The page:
John Howard moves with practised ease towards the donors' table, shaking hands and mouthing pleasantries. He has no idea of the identity of the man who is turning and extending his hand.
Wearing an expensive suit, his tie slightly askew and with an ageing but handsome face, Tony Madafferi looks like any of the other businessmen and lobbyists gathered in a room overlooking the Yarra River, the glittering edifice of Crown casino visible from a window.
All are here to give money to the Liberal Party and to get close, however briefly, to Howard or his treasurer Peter Costello.
But Madafferi is no ordinary glad-hander.
Years later, he will be banned from stepping foot in Crown after Victoria's chief commissioner analyses two decades of allegations made against him in court and police files, including surveillance pictures and phone taps revealing Madafferi's deep ties to organised crime.
By the time of the meeting with Howard and other politicians (the photos come from among dozens of Madafferi that were taken during Liberal fundraising events in the early 2000s), he had, in allegations he denies, been named repeatedly in court as a crime figure.
The first adverse public reports about Madafferi – who has never been charged with an offence and denies any wrongdoing – date to the early 1990s, when he was named in two coronial inquests as a Mafia boss and suspected hitman.
In 1995, a major National Crime Authority Mafia inquiry, obtained by Fairfax Media and Four Corners, said: "Antonio Madafferi's ... membership of a secret society [linked to crime] must be considered as highly probable."
In the Federal Court in 2000, a police statement was aired which detailed his suspected involvement in "substantial" organised crime activities.
Tony Madafferi's name has come up again in recent years, this time over his close association and meetings, including a clandestine get-together in a city park, with Mafia drug traffickers behind the world's biggest ecstasy importation in 2007.
Many would like to bury the photos of the suspected gang boss meeting Australia's political leaders – and not only because Madafferi abhors publicity. The shots highlight an issue that politicians from both parties in Australia do not want to talk about: the way Australia's political donation system creates an environment in which cash buys access.
Howard did no more than briefly chat with Madafferi. But a small number of other Liberal figures have had far lengthier dealings with either this man or his associates, to the benefit of organised crime in Australia.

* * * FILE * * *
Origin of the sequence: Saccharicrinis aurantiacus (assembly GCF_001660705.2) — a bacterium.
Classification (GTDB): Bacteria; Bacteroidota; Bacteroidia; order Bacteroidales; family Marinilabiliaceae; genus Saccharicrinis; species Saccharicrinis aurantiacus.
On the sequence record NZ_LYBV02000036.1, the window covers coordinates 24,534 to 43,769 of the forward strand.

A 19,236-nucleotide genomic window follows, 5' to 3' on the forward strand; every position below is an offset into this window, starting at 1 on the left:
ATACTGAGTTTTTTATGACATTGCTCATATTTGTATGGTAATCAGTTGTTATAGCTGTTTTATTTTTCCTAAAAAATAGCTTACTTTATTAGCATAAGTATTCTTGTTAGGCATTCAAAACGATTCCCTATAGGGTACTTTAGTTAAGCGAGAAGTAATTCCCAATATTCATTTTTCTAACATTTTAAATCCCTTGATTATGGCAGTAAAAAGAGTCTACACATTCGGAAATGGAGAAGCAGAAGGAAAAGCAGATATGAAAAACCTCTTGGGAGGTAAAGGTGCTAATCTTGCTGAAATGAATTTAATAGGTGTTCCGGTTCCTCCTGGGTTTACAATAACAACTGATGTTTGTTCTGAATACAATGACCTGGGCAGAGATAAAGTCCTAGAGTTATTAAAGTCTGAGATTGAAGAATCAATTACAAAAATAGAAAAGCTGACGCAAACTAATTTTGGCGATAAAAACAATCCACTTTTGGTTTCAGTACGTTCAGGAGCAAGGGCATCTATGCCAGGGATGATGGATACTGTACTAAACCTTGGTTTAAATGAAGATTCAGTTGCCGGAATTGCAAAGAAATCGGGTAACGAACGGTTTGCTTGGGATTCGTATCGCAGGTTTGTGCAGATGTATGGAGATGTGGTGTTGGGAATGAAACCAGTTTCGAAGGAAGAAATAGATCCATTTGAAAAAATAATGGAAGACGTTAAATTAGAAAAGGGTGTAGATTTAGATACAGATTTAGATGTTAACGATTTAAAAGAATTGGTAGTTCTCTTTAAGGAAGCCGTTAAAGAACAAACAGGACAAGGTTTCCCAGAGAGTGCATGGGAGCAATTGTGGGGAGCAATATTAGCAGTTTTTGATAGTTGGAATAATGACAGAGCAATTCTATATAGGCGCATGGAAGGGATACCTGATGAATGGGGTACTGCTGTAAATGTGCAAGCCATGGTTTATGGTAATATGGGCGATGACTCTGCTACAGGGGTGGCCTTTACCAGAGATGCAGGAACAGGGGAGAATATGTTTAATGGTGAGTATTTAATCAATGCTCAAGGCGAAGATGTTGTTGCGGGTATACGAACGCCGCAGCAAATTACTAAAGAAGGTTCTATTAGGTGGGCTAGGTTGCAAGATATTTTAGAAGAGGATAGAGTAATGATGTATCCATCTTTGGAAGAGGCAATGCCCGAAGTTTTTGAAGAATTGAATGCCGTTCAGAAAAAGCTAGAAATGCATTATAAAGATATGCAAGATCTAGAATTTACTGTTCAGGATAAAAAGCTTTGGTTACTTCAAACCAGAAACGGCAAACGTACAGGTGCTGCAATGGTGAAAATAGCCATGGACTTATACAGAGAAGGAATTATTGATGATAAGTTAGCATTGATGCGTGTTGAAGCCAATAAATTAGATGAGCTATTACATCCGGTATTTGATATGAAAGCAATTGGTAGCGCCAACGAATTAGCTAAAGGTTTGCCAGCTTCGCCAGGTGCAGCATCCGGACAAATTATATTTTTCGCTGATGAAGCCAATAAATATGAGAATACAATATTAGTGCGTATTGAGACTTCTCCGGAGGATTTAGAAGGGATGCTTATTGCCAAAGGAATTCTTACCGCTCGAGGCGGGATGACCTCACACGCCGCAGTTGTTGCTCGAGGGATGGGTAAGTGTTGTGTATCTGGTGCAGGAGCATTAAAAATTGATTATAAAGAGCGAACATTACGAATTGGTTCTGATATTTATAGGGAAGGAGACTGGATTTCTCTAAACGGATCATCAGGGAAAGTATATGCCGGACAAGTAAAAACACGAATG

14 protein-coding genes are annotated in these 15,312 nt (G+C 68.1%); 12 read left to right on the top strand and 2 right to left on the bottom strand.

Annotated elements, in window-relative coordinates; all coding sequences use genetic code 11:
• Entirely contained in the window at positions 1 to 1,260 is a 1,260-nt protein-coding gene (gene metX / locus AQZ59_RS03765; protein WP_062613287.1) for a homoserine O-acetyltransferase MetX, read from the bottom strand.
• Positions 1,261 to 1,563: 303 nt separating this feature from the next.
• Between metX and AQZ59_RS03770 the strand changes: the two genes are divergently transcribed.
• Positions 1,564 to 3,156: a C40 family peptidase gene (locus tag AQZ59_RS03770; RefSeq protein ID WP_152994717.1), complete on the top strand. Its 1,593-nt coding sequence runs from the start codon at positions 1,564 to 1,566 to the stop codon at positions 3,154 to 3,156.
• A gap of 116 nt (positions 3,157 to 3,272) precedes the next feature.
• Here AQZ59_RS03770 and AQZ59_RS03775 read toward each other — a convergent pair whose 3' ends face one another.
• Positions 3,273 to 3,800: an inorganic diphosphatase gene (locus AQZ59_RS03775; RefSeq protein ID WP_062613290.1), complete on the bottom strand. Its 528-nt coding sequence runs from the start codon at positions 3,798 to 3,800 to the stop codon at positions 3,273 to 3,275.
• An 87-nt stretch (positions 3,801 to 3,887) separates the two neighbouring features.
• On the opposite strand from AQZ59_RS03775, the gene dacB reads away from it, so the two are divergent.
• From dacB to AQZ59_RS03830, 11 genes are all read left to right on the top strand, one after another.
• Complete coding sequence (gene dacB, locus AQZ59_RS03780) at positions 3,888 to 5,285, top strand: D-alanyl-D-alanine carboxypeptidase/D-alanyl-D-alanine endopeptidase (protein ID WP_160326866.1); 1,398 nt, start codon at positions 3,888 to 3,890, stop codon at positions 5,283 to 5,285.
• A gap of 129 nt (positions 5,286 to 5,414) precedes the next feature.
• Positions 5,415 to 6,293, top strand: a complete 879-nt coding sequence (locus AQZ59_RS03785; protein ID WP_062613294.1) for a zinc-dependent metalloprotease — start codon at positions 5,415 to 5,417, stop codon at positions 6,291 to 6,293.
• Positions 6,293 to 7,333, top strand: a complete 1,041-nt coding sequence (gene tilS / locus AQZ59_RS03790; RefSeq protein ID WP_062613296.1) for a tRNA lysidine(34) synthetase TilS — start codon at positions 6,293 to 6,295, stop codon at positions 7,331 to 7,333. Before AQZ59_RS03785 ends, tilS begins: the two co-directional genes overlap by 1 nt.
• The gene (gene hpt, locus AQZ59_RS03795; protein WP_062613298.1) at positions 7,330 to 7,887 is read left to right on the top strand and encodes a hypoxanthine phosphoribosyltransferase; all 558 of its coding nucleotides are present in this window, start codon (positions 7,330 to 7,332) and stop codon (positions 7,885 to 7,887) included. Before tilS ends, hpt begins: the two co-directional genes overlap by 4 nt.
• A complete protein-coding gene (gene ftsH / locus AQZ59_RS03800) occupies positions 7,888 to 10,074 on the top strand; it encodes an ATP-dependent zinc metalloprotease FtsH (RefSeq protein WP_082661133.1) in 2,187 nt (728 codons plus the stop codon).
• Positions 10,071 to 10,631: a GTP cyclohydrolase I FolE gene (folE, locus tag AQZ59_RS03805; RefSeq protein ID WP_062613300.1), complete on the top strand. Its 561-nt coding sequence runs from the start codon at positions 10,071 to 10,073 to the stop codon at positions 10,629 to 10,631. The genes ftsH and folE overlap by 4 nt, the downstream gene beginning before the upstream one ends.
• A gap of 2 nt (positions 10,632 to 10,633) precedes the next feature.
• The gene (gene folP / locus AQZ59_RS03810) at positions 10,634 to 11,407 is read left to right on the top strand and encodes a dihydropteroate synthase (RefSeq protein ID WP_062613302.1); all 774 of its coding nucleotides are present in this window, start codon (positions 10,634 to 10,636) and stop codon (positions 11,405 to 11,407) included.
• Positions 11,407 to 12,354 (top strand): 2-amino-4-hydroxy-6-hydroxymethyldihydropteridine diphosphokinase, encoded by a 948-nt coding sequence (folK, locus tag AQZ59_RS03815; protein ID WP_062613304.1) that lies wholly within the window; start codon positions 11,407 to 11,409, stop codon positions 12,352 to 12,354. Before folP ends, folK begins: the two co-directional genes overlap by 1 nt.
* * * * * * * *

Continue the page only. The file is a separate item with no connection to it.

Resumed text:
Some of these interactions were around Tony Madafferi's fight to overturn the Howard government's deportation of his brother, drug trafficker and ruthless Mafia criminal Frank. That was a fight the Madafferi family won.
The Liberal immigration minister who made the decision to give Frank Madafferi a visa, Amanda Vanstone, has also met brother his brother Tony. The meeting was again at a fundraising function – an event organised by Tony Madafferi in September 2004.
Three other Liberal MPs were present that day: Marise Payne, Bruce Billson and Russell Broadbent. Each had separately contacted Ms Vanstone in connection to the Madafferis' visa campaign after being approached by Liberal donors working for the Mafia-linked family.
A year later, in November 2005, Vanstone issued the visa.
This political intervention was apparently based on the argument that Frank Madafferi's deportation back to Italy – the country where he was convicted and jailed for violent extortion, Mafia conspiracy, stabbings, drugs and weapons offences – would unfairly impact on his wife and children.
But prior to the decision to give Frank Madafferi a visa, Victoria Police warned the federal government, in comments aired publicly and repeatedly in court cases, that if he was allowed to remain in Australia, he may harm the community by continuing "to carry out acts of violence on behalf of an organised criminal syndicate".
A 2009 federal police review of the Madafferi family's visa campaign described it as involving "a co-ordinated plan of lobbying".
"To ensure maximum coverage ... numerous people made approaches to two senators, three federal members of parliament and one state member of parliament," the report says. "Donations to the Liberal party were also made by these lobbyists. The senators and MPs were approached on humanitarian grounds and then in turn lobbied Amanda Vanstone on those grounds."
Questioned on her decision, Vanstone has insisted that she based it on humanitarian grounds.